Wednesday, September 5, 2012

Time for a Rehash, past time

Yes, I am still alive.
Sorry I have been dark for so long, 
the fact that I lost "best airsoft blog" to some Hipster with a shaved rat masquerading 
as a dog put me in to a blue funk .
I drowned my sorrows in many a bottle of  Jim Beam premium bourbon, spent many hours walking the streets, chanting and slapping my head with a book of "The 10 Commandments of Aisoft by SCARR"  
(really, I have just been busy at work)

So, I am back and the 1st thing I am going to do is rehash something I wrote a few years ago.
I have seen this coming up again more and more on the various airsoft and RS forums I inhabit.
I think it's time to say it again

From March 25th 2010

Security for airsoft and other things in life

We all can't have a super hero hanging around the house, so we need to watch out for ourselves.

I have been perusing the internet the past few days, reading lots of forums for real steel guns and have noticed some things I wanted to talk about.

It seems like we all (airsoft and RS) love to show off our collections online.
Over the last couple days I have viewed some incredible collections of Firearms, High end collectible knives and airsoft guns. They are all on open forums, hooked to a screen name.
That screen name nine times out of ten has a profile connected to it with the hometown of the poster.
Sometimes even the persons real name is also available.
Now lets say you post up a collection of Vrosapale pistols, you are very proud that you have scoured the world to find all models of this unique piece.
A few weeks later you post that you are on your way to the Vrosapale collectors convention half way across the county and you will be off the forums for 5 days. You revel in your Twitter updates about you most recent find at the show, or what a jerk that last guy you dealt with was.
What have you just done?
Have you just told someone that you have valuable items and you will be gone from .to.?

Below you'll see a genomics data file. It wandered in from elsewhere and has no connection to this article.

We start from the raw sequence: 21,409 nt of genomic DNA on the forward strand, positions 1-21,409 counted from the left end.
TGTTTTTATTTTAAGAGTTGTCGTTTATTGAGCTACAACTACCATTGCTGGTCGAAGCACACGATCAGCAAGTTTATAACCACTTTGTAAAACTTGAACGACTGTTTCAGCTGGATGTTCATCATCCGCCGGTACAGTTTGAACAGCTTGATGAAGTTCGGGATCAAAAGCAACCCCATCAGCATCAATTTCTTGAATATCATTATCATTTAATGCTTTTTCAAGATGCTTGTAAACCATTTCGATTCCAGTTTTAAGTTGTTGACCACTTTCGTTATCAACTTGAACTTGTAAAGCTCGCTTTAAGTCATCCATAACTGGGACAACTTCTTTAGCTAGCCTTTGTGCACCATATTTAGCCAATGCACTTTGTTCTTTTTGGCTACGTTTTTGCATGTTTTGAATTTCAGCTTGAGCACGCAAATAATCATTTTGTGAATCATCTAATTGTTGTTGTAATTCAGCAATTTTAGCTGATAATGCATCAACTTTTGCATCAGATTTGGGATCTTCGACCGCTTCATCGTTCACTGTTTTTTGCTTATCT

What do you think?

I know you have a gun safe, but don't you think in two days time someone can't get into it, most of the time using tools from your own shop?
What about the other things showing in the pictures, computer systems, flat screens and all the cool movie collectibles in your "man room"?
Do you think bad people don't read Glocktalk, or ASR?

I bring this up because years (way too many) ago I was doing the gun show circuit in FL, 51 weekends a year, driving from one end of the state to another, setting up on on Fri, break down and home Sun night.
We had a time when a small group would come to the show on Sunday, tag a dealer that had a nice display and then wait around till close down and loadout and follow him home. Sometimes they hit as soon as the dealer got home or to his shop, sometimes waiting till the next day if it was a collector who worked during the week.
One dealer got killed and a few got hurt and they didn't stop until they screwed up and  got caught.

Now it's 2012, we have Google maps, Google name search, find anyone for 8 dollars and tons of other neat ways to locate an address.
 (and since I wrote this the 1st time, wonderful Google and IPhone apps that can tell everyone exactly where you are , right to the minute.)

Am I too paranoid? (can you be today?)
I learned to keep every thing collectible or rare at an off-site storage location. That and insurance keeps it away from myself and loved ones
It does suck that we can no longer have the "Trophy" rooms of yesteryear.